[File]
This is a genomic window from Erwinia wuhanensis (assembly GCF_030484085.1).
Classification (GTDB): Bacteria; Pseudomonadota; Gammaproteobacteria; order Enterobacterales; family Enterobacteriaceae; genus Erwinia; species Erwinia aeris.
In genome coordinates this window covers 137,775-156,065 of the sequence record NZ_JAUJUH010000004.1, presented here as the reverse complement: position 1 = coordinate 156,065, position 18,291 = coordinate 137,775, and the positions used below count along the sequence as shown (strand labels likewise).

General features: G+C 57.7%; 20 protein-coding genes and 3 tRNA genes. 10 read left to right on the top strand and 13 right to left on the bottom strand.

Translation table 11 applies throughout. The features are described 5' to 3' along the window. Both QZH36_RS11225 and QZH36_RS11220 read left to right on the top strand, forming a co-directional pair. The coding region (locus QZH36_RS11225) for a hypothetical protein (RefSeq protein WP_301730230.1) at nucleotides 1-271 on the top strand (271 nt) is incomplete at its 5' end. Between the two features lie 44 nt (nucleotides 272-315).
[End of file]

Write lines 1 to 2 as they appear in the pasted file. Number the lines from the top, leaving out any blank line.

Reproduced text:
This is a genomic window from Erwinia wuhanensis (assembly GCF_030484085.1).
Classification (GTDB): Bacteria; Pseudomonadota; Gammaproteobacteria; order Enterobacterales; family Enterobacteriaceae; genus Erwinia; species Erwinia aeris.